BRIEF DESCRIPTION OF THE DRAWINGS

Additional details, features, characteristics and advantages of the object of the invention are disclosed in the subclaims, the figures and the following description of the respective figures and examples, which—in an exemplary fashion—show several embodiments and examples of a at least one ceramic material for use in a light emitting device according to the invention as well as several embodiments and examples of a light emitting device according to the invention.

FIG. 1 is a schematical view of the M(1)-site in the believed structure of the inventive material

FIG. 2 is a schematical view of the M(1)-site in the believed structure of the inventive material

FIG. 3 is a schematical view of the M(1)-site in the believed structure of the inventive material

FIG. 4 is a schematical view of the M(1)-site in the believed structure of the inventive material

FIG. 5 is an emission spectrum (370 nm excitation) of a material according to a first example of the present invention

FIG. 6 is an excitation and emission spectrum of a material according to a second example of the present invention;

FIG. 7 is two emission spectra (370 nm excitation) of two materials according to a third and fourth example of the present invention;

FIG. 8 is an emission spectrum (370 nm excitation) of a material according to a fifth example of the present invention; and

FIG. 9 is a diagram showing the relation between the lattice constant and the Ba content for various materials according to the present invention.

FIGS. 1 to 4 are schematical views of the M(1) to M(4)-site in the believed structure of the inventive material. These views are merely to be understood as illustrative and averaged and may vary for different actual compositions within the present invention.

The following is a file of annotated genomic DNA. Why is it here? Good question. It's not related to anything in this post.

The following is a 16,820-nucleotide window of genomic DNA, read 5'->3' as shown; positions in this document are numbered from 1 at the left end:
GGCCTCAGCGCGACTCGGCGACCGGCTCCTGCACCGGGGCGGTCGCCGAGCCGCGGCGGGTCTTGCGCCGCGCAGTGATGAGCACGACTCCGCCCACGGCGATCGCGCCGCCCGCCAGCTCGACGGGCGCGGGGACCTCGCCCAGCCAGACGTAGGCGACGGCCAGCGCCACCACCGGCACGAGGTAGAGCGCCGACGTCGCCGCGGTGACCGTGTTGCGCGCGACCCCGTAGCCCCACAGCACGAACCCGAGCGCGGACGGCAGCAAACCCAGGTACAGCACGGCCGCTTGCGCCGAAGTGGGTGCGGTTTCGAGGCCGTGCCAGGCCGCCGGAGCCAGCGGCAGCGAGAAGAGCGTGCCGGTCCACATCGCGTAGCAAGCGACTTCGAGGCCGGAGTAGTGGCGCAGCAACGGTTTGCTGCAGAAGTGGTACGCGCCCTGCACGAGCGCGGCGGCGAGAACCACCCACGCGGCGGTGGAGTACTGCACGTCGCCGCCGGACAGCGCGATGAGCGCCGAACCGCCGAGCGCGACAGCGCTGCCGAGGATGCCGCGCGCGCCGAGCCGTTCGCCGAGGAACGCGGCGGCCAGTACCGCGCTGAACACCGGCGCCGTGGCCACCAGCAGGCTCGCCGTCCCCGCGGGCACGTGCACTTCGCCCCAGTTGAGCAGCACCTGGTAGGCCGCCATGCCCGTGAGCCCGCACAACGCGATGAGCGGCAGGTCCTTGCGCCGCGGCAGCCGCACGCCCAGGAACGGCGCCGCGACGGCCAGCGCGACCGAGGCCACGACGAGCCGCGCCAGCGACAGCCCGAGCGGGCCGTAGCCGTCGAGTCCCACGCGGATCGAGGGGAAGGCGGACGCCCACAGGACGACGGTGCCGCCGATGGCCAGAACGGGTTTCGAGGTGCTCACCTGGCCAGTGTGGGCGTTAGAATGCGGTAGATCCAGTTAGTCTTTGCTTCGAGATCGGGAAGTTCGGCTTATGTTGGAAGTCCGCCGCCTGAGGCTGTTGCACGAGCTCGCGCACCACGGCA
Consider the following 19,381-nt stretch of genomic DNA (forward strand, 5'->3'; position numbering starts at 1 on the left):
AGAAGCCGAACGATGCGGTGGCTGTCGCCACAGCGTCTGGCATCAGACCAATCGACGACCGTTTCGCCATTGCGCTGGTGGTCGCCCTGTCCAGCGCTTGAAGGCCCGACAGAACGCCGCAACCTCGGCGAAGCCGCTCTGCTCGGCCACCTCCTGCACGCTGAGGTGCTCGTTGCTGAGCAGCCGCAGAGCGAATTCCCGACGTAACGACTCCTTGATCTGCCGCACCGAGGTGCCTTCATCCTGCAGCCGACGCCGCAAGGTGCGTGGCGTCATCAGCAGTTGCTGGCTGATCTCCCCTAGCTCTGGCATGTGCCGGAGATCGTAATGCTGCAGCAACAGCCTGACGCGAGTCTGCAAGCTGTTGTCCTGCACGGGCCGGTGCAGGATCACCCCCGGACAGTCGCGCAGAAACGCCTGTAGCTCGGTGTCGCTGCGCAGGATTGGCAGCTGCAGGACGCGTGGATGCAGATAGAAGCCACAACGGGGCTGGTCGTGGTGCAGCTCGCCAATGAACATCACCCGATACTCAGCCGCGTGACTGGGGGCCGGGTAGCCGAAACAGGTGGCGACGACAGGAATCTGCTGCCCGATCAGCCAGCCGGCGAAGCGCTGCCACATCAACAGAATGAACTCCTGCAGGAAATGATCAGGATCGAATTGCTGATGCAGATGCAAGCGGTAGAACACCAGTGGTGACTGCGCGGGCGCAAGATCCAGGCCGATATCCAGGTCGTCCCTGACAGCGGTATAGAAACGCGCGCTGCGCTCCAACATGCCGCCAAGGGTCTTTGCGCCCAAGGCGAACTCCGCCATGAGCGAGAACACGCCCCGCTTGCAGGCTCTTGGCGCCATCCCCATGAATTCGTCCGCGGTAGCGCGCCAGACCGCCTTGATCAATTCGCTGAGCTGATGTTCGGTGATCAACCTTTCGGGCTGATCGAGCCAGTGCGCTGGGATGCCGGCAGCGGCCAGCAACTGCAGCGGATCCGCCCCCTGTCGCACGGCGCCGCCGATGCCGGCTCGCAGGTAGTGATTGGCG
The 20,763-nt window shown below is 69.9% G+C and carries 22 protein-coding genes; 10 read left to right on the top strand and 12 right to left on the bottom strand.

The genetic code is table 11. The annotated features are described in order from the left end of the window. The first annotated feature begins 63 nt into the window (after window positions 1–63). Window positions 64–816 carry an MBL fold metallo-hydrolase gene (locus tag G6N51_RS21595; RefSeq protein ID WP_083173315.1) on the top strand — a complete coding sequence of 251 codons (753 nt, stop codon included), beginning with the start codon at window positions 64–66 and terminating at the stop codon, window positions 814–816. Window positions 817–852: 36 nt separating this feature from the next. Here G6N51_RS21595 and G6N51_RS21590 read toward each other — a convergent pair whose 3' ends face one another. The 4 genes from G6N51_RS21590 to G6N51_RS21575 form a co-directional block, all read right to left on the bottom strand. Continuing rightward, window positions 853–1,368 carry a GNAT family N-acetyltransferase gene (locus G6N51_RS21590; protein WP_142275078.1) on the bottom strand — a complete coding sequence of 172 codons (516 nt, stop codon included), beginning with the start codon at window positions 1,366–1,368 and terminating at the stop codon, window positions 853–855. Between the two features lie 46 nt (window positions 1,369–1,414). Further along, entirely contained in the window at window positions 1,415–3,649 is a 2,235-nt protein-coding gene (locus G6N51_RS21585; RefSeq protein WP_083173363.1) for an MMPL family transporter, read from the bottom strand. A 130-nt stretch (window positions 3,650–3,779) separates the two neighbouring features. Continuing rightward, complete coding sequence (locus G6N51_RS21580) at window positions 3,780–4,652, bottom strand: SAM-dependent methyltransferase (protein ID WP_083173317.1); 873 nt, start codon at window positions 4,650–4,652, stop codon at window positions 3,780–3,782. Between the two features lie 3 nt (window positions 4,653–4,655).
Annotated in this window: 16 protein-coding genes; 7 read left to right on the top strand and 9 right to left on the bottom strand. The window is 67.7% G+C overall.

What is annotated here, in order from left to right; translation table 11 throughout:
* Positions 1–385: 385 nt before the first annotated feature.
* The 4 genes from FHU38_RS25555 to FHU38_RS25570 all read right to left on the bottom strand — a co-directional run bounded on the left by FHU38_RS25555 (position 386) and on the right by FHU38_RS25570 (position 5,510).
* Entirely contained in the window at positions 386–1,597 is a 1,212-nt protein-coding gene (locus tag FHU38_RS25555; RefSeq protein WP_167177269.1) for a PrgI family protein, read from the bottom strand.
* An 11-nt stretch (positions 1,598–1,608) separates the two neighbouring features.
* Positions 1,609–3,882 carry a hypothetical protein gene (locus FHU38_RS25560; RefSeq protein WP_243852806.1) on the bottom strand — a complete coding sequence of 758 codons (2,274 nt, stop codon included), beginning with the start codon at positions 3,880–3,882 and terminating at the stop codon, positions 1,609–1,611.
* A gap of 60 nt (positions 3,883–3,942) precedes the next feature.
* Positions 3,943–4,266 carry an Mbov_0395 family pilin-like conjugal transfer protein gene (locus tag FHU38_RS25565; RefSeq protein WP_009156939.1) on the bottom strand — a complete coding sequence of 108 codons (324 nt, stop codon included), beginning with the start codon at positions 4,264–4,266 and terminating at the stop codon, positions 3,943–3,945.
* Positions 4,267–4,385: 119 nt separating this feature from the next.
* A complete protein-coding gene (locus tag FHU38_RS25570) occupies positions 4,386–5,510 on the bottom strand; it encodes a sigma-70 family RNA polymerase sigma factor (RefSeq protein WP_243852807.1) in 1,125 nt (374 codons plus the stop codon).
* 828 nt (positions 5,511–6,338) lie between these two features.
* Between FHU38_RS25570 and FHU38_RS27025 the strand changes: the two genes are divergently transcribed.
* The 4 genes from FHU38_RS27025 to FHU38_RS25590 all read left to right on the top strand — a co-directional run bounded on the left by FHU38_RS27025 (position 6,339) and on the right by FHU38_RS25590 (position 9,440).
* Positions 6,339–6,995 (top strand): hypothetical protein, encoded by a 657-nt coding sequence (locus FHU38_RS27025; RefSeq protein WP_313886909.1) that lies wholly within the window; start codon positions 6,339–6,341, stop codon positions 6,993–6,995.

As can be seen in FIG. 1, the M(1) site is believed to be occupied by Ba only, if present in the structure. The M(2) site may be occupied by all different earth alkali metals, however, it is believed that the actual position differs a bit depending on the size e.g. that the “Ca”-place and “Ba”-place are slightly shifted.

The M(3) site may be occupied by a variety of atoms whereas the M(4) site is occupied by Ca only, if present in the structure.

The invention will be further understood by the following Examples I to V which—in a merely illustrative fashion—shows several materials of the present invention

Example I

FIG. 5 refers to Ba1.8Ca2.2)Si6N10O:Eu (1%) (EXAMPLE I) and shows its emission spectrum (370 nm excitation).

This material is doped with Eu only.

Example II

FIG. 6 refers to (Ba1.8Ca2.2)Si6N10O:Ce (1%) (EXAMPLE II) and shows its excitation (dotted line) and emission spectrum.

The material of this Example shows a strong absorption band at 390 nm which makes the material suitable for excitation with AlInGaN UV-A LEDs emitting in the 370-400 nm spectral region. The emission of Ce(III) that occupies M(3) position in the lattice is in the blue spectral region with a shoulder in the green spectral region that might be explained by some Ce(III) also built in on M(4) site. Due to the very small Stokes shift, the Ce(III) doped 4-6-11 phase can be efficiently excited in the 370-400 nm spectral region.

Example III and IV

FIG. 7 refers to of (Ba1.8Ca2.2)Si6N10O:Eu (1%), Ce with 1% Ce (EXAMPLE III) and 2% Ce (EXAMPLE IV), showing the emission spectra (Example III: lower curve, Example IV: upper curve).